The Little Book on CoffeeScript

Automating CoffeeScript compilation

An issue with CoffeeScript is that it puts another layer between you and JavaScript, and having to manually compile CoffeeScript files whenever they change quickly gets old. Fortunately CoffeeScript has some alternative forms of compilation which can make the development cycle somewhat smoother.

As we covered in the first chapter, we can compile CoffeeScript files using the coffee executable:

coffee --compile --output lib src

In fact in the example above, all the .coffee files in src will be compiled & their JavaScript outputted to the lib directory. Even calling that is a bit of a bore, so let's look into automating it.


Cake is a super simple build system along the lines of Make and Rake. The library is bundled with the coffee-script npm package, and available via an executable called cake.

You can define tasks using CoffeeScript in a file called Cakefile. Cake will pick these up, and can be invoked by running cake [task] [options] from within the directory. To print a list of all the tasks and options, just type cake.

Tasks are defined using the task() function, passing a name, optional description and callback function. For example, create a file called Cakefile, and two directories, lib and src. Add the following to the Cakefile:

fs = require 'fs'

{print} = require 'sys'
{spawn} = require 'child_process'

build = (callback) ->
  coffee = spawn 'coffee', ['-c', '-o', 'lib', 'src']
  coffee.stderr.on 'data', (data) ->
    process.stderr.write data.toString()
  coffee.stdout.on 'data', (data) ->
    print data.toString()
  coffee.on 'exit', (code) ->
    callback?() if code is 0

task 'build', 'Build lib/ from src/', ->

In the example above, we're defining a task called build that can be invoked by running: cake build. This runs the same command as the previous example, compiling all the CoffeeScript files in src to JavaScript in lib. You can now reference JavaScript files in the lib directory as per usual from your HTML:

<!DOCTYPE html>
<meta charset=utf-8>
<script src="lib/app.js" type="text/javascript" charset="utf-8"></script>      

We're still having to manually run cake build whenever our CoffeeScript code changes, which is far from ideal. Luckily, the coffee command takes another option, --watch, which instructs it to watch a directory for changes and re-compiling as necessary. Let's define another task using that:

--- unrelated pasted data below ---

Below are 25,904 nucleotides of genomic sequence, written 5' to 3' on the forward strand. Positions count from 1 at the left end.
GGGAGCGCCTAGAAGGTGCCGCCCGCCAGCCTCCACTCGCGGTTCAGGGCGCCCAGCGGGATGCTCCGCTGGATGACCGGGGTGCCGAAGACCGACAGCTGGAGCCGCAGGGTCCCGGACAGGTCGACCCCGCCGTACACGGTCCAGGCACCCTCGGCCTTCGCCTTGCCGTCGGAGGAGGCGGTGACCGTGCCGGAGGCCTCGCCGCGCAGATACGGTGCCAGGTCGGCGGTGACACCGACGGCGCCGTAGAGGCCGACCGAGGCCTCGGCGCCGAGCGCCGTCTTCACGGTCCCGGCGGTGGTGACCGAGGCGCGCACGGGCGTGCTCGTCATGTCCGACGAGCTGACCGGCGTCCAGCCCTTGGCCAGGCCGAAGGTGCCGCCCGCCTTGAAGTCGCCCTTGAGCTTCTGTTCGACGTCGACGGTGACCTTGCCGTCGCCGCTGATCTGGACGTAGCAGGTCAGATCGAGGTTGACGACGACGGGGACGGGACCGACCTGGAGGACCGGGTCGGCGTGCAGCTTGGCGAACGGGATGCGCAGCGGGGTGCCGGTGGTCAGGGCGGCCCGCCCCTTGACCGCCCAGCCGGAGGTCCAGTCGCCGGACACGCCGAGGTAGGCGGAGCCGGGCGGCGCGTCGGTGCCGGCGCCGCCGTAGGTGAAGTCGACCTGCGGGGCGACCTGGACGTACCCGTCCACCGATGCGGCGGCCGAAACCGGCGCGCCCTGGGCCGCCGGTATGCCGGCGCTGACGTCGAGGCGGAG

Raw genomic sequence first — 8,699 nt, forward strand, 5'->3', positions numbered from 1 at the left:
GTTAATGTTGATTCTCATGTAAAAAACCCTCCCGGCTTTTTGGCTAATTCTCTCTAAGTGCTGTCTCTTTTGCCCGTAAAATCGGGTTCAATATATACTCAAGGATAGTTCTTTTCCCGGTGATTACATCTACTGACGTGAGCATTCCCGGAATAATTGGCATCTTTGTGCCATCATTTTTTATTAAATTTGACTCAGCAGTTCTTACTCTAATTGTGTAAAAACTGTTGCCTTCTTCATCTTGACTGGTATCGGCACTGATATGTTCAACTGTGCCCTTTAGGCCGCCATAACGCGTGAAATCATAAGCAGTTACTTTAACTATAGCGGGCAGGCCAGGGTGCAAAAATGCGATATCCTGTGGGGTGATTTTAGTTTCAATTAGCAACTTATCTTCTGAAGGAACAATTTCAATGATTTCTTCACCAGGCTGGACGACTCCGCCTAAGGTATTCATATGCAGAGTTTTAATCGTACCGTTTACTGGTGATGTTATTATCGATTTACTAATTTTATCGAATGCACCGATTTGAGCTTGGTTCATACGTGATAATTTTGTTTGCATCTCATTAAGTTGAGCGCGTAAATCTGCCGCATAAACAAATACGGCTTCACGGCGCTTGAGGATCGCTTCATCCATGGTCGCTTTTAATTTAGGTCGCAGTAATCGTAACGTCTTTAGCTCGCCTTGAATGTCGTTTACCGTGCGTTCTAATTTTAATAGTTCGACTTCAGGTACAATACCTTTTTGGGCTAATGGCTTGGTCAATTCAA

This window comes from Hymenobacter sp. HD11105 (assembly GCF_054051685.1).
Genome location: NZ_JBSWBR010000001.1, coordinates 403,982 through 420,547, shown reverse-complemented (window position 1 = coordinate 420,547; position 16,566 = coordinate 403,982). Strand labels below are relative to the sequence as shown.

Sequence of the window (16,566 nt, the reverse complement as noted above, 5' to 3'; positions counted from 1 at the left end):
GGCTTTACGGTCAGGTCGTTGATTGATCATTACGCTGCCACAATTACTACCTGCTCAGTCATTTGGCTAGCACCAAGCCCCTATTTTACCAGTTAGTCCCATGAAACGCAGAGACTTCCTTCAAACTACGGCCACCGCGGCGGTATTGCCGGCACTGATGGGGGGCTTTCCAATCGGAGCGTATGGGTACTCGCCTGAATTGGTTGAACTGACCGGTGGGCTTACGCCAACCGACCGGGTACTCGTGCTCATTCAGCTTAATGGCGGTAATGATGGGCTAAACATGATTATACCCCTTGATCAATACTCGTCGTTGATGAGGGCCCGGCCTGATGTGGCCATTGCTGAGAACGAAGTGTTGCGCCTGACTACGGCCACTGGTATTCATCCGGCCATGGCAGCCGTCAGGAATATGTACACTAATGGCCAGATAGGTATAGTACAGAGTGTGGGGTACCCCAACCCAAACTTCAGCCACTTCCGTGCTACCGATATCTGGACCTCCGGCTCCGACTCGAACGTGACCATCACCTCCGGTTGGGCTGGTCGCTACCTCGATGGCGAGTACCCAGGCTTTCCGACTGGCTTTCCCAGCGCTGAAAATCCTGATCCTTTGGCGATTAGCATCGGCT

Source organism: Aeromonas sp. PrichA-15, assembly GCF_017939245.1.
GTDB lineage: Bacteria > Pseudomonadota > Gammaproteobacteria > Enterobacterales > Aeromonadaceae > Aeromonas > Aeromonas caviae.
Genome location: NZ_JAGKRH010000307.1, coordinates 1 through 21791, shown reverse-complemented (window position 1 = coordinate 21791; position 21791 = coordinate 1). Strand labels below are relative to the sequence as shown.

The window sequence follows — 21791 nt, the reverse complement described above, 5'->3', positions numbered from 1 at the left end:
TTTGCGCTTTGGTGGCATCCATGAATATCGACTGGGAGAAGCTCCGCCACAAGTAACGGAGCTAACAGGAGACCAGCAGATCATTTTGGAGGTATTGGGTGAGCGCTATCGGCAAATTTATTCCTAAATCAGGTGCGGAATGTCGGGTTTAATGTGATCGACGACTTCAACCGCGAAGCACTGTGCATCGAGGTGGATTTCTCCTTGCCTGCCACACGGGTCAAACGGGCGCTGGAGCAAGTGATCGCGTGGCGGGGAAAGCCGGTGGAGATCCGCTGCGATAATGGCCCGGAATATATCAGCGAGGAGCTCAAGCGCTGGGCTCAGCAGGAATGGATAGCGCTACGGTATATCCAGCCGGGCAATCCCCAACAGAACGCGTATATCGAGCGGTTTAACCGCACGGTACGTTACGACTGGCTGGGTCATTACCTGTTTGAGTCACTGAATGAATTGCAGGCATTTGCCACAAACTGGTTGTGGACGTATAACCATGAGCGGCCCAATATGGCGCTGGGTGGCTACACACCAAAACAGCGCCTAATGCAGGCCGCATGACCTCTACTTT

task 'watch', 'Watch src/ for changes', ->
    coffee = spawn 'coffee', ['-w', '-c', '-o', 'lib', 'src']
    coffee.stderr.on 'data', (data) ->
      process.stderr.write data.toString()
    coffee.stdout.on 'data', (data) ->
      print data.toString()

If one task relies on another, you can run other tasks using invoke(name). Let's add a utility task to our Cakefile which is going to both open index.html and start watching the source for changes.

task 'open', 'Open index.html', ->
  # First open, then watch
  spawn 'open', 'index.html'
  invoke 'watch'

You can also define options for your task using the option() function, which takes a short name, long name and description.

option '-o', '--output [DIR]', 'output dir'

task 'build', 'Build lib/ from src/', ->
  # Now we have access to a `options` object
  coffee = spawn 'coffee', ['-c', '-o', options.output or 'lib', 'src']
  coffee.stderr.on 'data', (data) ->
    process.stderr.write data.toString()
  coffee.stdout.on 'data', (data) ->
    print data.toString()

As you can see, the task context now has access to an options object containing any data specified by the user. If we run cake without any other arguments, all the tasks and options will be listed.

Cake's a great way of automating common tasks such as compiling CoffeeScript without going to the hassle of using bash or Makefiles. It's also worth taking a look at Cake's source, a great example of CoffeeScript's expressiveness and beautifully documented alongside the code comments.

Server side support

Using Cake for CoffeeScript compilation is fine for static sites, but for dynamic sites we might as well integrate CoffeeScript compilation into the request/response cycle. Various integration solutions already exist for the popular backend languages and frameworks, such as Rails and Django.

When it comes to Rails 3.1, CoffeeScript support comes via Sprockets & the asset pipeline. Add your CoffeeScript files under app/assets/javascripts, and Rails is smart enough to pre-compile them when they're requested. JavaScript & CoffeeScript files are concatenated and bundled using special comment directives, meaning you can fetch all of your application's JavaScript with one request. When it comes to production, Rails will write the compiled output to disk, ensuring it's cached and fast to serve.

Other Ruby options include Rack servers such as 37signal's Pow and Joshua Peek's Nack, both highly recommended if your application doesn't need Rail's other features and associated overhead.

Django also has support for CoffeeScript through special template tags. It works with both inline code and external files.

Both Ruby and Python pipe out to Node and the CoffeeScript lib behind the scenes when compiling CoffeeScript, so you'll need to have those installed during development. If you're using Node directly as a backend for your site, CoffeeScript integration is even simpler and you can use it for both the backend and frontend code. We're going to talk more about this in the next chapter, using Stitch to serve all our client-side CoffeeScript.